Of course, the fact that the Commission has permission to approve or reject contracts does not mean that it must exercise that authority. Nothing in § 4.4(d) suggests that the Commission is required to review and approve all county contracts. Indeed, such a construction would contravene use of the permissive word “may”. Therefore, according to its plain meaning, § 4.4(d) does not nullify other charter provisions requiring the Commission to approve certain types of contracts, i.e., intergovernmental contracts and collective bargaining agreements. See Macomb County Charter, §§ 3.10(a) and 7.3.2. Whereas the Commission must approve the types of contracts identified in those provisions, § 4.4(d)'s grant of permission to the Commission to approve or disapprove contracts is discretionary, thereby allowing the Commission, if it so chooses, to approve contracts for which its approval is not mandated by other charter provisions or by state law.
And in fact, the Commission has exercised this discretion to confine its exercise of contract-approval authority. The Commission's new contract policy requires the Executive to submit only certain types of contracts for its review and approval, including contracts for the acquisition, leasing, or sale of real property or buildings, contracts providing for the payment of $35,000 or more in any fiscal year, and contracts involving construction projects in an amount of $100,000 or more. Macomb County Resolution 12–1, § II.B.3. Contracts that do not fall within the enumeration of the contract policy, or that fall within the policy but on which the Commission fails to act within 21 days, are left to the Executive to approve. Resolution 12–1, §§ II.B.1(c), II .D.3. Further, the Executive may approve contracts required to operate his office if they fall within the appropriated amounts. Resolution 12–1, § II.C.1. The Executive may also approve contracts that must remain confidential for effective law enforcement and contracts necessitated by public emergencies. Resolution 12–1, §§ II.C.4, II.C.5.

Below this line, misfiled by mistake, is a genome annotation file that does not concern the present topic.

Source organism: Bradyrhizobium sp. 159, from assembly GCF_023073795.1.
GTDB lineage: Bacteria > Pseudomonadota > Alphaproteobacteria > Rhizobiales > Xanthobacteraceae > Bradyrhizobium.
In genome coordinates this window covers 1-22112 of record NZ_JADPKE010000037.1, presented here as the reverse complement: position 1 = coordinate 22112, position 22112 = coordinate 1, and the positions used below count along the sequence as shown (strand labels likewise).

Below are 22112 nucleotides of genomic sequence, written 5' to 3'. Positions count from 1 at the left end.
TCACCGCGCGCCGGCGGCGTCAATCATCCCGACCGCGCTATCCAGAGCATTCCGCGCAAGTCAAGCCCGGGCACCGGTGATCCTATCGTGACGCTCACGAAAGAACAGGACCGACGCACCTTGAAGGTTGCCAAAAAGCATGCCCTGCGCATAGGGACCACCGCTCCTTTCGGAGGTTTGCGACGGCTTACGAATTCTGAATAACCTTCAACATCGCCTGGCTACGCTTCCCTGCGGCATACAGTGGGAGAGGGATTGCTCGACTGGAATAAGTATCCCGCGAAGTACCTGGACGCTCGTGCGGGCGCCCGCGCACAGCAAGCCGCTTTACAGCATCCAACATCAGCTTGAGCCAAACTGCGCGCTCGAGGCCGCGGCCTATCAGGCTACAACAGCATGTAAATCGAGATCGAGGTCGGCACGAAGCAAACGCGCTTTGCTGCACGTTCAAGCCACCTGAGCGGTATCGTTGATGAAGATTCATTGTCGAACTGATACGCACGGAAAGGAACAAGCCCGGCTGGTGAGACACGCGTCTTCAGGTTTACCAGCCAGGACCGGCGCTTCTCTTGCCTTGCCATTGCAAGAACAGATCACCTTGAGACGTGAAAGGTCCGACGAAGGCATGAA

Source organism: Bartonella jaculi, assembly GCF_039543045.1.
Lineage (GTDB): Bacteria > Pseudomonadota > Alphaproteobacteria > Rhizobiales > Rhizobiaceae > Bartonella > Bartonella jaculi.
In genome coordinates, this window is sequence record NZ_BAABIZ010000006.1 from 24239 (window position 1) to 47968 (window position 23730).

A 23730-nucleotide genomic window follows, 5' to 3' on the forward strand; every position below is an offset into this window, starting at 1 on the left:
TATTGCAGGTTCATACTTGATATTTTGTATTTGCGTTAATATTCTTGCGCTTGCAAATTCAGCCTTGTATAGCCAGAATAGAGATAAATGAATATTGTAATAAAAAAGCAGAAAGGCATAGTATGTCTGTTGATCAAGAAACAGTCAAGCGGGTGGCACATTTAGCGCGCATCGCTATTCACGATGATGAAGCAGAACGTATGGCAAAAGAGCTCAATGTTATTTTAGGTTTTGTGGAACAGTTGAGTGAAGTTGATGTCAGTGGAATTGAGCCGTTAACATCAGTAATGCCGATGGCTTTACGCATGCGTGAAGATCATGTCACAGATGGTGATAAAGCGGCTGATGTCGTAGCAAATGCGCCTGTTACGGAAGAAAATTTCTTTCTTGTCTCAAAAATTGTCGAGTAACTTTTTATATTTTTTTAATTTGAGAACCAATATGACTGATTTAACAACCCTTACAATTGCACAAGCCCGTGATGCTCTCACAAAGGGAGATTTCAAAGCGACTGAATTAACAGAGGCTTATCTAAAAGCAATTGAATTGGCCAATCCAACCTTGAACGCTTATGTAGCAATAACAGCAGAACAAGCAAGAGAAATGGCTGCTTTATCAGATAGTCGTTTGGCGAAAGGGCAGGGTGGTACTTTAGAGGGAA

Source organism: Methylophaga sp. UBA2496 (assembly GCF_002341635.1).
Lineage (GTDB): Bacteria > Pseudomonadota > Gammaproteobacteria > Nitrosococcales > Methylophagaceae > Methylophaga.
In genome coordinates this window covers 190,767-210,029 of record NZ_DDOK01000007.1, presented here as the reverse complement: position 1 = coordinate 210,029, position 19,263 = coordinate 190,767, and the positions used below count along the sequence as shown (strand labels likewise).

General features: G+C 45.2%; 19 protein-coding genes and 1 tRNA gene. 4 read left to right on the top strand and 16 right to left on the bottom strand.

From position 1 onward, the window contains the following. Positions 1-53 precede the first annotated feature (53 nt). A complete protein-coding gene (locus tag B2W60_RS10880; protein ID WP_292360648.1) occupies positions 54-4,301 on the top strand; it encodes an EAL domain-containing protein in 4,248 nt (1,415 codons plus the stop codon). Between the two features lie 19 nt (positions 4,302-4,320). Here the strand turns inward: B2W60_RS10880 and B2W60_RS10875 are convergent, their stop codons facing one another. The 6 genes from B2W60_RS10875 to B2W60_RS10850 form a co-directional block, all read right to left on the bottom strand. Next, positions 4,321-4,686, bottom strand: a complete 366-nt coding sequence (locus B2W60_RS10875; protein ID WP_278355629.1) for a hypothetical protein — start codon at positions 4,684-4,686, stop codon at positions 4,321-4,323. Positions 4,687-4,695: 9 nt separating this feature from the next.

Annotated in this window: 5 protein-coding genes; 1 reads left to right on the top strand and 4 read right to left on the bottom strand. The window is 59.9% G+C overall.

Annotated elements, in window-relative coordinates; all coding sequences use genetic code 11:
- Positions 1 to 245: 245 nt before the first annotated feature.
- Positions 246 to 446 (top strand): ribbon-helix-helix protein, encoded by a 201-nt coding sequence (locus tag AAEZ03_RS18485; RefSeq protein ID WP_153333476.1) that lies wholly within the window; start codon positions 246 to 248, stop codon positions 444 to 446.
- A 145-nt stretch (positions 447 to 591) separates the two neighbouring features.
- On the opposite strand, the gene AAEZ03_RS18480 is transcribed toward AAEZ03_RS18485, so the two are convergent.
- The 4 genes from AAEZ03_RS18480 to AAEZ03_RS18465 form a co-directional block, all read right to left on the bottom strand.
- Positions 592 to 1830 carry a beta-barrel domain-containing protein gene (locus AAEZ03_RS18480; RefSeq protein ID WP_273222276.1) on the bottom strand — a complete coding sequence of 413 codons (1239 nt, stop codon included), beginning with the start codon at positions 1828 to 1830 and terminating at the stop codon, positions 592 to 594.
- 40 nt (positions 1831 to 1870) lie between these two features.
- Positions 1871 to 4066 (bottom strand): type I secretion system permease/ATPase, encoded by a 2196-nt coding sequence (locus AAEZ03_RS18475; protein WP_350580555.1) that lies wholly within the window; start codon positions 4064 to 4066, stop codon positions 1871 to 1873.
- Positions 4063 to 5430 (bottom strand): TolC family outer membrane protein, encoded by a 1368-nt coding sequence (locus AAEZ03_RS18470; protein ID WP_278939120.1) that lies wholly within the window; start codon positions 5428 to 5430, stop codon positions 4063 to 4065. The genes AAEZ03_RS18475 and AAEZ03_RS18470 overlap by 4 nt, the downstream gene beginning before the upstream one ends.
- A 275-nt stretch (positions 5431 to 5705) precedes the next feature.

The Executive argues, however, that if he lacks independent authority under the charter to approve contracts, then the Commission has no authority to delegate contract-approval powers to him. Contrary to the Executive's argument, the charter contemplates the delegation of powers to the Executive. By stating that the Commission “may” approve contracts, § 4.4(d) implicitly recognizes that the Commission may choose not to exercise its approval authority with respect to some contracts, thereby necessarily leaving the approval of those contracts to the Executive. Moreover, § 3.5(c) expressly refers to the delegation of powers to the Executive and provides for the Executive to exercise powers granted to him by ordinance: